Documenting Our Life Away
We live in a day and age of advanced technology. All around us we have multiple ways of documenting our lives. We can take photos, film videos and record sounds, and do it all from our phones, which are small enough to be neatly tucked in our pockets.
But sometimes, all this technology can get out of hand.
If you’ll be busy with the image, you will have lost that moment for ever.
I remember being on a school trip in high school, and my dad joined us. Everyone was busy taking pictures of the sights we saw with their (then film) cameras. But since my dad was the one with camera, I found myself totally free to enjoy the scenery. I felt as if everyone around me was busy documenting the moment, while I was the only one living it. I recall that being the first time I ever felt this.
As you can imagine, this problem has only gotten much, much worse since then. We all take endless photos, which drown in our endless storage space in our phones. If in the past people used to print out the few images they took and put together an album that would stand the test of time, today we don’t even do that. It’s just an endless stream of media, uploaded to Facebook or Instagram, with no real emotional attachment.
Now, I’m no Ludite. I truly believe that technology makes our lives better, but I think there’s room for some moderation.
If You’re With Your Kids – Don’t Take So Many Pics
The moments are fleeting and short, and if you’ll be busy with the image, or worse yet – upset with the kids for not smiling and giving you the best ‘facebook album I can show everyone’ images, you will have lost that moment for ever.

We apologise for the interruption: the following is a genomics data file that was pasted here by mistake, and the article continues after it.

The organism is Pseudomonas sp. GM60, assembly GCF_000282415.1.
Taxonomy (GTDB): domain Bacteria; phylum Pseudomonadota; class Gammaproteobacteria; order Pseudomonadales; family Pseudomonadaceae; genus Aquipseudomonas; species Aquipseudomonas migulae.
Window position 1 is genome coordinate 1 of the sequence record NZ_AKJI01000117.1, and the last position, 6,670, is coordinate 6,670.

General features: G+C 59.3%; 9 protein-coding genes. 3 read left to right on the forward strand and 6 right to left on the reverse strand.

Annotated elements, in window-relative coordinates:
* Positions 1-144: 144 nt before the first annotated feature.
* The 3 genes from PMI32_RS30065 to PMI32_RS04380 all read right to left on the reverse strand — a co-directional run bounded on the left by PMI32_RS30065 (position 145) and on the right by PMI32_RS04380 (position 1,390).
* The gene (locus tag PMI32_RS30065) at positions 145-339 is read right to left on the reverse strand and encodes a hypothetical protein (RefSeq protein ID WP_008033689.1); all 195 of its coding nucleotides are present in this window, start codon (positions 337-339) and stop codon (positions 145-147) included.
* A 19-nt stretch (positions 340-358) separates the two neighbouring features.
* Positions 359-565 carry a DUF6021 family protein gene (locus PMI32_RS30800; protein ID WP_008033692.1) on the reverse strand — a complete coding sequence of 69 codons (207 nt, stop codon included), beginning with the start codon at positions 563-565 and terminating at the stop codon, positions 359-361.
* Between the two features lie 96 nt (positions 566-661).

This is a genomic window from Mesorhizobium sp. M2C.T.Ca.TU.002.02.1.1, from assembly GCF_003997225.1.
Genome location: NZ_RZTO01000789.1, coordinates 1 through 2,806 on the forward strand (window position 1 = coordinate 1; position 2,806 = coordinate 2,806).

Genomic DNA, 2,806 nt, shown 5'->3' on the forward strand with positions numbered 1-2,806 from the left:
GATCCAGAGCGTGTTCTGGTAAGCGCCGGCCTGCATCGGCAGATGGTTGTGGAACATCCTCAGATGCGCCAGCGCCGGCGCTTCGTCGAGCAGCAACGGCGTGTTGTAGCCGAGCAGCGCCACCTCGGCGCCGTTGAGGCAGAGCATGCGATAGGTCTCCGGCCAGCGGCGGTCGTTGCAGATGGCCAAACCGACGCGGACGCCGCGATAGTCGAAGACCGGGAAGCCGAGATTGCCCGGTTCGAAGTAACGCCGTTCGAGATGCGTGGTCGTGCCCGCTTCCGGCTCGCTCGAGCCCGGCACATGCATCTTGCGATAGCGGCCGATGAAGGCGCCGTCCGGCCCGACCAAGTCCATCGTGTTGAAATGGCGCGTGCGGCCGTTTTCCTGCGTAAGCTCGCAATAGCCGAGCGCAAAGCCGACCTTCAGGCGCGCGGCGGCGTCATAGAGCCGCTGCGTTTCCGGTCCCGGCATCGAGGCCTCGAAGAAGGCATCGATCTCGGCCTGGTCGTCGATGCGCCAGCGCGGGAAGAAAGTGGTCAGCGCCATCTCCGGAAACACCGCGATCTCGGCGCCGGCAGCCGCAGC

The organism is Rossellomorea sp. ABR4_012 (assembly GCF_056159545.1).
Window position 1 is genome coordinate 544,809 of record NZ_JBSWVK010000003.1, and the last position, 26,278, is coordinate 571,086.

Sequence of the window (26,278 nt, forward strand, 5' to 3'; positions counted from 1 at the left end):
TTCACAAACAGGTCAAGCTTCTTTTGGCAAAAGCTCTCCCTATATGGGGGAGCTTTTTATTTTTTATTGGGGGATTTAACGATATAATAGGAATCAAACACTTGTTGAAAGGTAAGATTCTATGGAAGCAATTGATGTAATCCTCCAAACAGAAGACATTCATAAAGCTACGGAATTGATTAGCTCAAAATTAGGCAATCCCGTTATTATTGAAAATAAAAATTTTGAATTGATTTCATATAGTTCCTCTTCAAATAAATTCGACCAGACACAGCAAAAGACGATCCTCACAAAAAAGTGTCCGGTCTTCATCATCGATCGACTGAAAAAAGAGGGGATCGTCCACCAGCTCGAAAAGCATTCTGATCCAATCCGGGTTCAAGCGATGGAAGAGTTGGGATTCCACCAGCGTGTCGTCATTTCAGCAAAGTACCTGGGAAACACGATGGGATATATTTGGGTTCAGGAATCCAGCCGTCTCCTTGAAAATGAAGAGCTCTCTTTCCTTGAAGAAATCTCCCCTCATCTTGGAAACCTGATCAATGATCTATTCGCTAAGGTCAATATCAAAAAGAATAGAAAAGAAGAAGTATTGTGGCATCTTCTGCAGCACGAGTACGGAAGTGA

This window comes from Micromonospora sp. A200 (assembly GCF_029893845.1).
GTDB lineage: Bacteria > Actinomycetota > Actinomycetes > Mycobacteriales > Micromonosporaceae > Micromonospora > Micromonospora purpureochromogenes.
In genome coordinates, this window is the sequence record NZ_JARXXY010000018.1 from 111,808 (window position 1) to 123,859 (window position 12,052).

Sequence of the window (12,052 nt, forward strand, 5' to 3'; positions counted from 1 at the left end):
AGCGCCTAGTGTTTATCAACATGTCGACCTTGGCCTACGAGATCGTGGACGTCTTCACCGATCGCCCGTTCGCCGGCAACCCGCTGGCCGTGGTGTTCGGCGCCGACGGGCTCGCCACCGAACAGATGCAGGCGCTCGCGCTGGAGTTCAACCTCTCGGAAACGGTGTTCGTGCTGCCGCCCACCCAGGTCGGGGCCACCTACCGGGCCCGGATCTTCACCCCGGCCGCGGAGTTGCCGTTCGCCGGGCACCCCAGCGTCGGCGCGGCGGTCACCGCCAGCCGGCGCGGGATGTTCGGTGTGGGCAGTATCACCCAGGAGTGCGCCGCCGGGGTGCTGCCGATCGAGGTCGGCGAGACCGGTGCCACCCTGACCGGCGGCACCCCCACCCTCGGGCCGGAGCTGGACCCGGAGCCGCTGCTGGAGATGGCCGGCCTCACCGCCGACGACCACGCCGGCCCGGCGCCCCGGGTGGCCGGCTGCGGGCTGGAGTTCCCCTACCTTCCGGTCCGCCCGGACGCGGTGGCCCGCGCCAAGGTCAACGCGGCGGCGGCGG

When you’re with your kids, just live through the moment. Our memories are all we truly have. If the Facebook image represents a fake moment, we’ll know that in our heart. Better not have an image, than to have one that represents a lie.
This reminds me of a confession one of the mommy-bloggers once made, about how much time, effort and anger went into her ‘spontaneous’ photo shoot of kids on the beach. She eventually felt like she was living a lie. The images represented pain, not happiness. They represented work, not play.
Images are important because without them we will probably forget most things, but one or two images are more than enough. Don’t make it all about the documentation. Another good idea I’ve heard is to make a big deal about printing your images, so that you have a ‘bank’ where all the memories are properly stored. This way, after you take one photo for the album, you can relax and then let yourself just be in the moment.
If we just try a little bit more to be present in the moments and spend a little less time documenting our lives, I’m sure we will find more joy in our kids, and ultimately, in ourselves.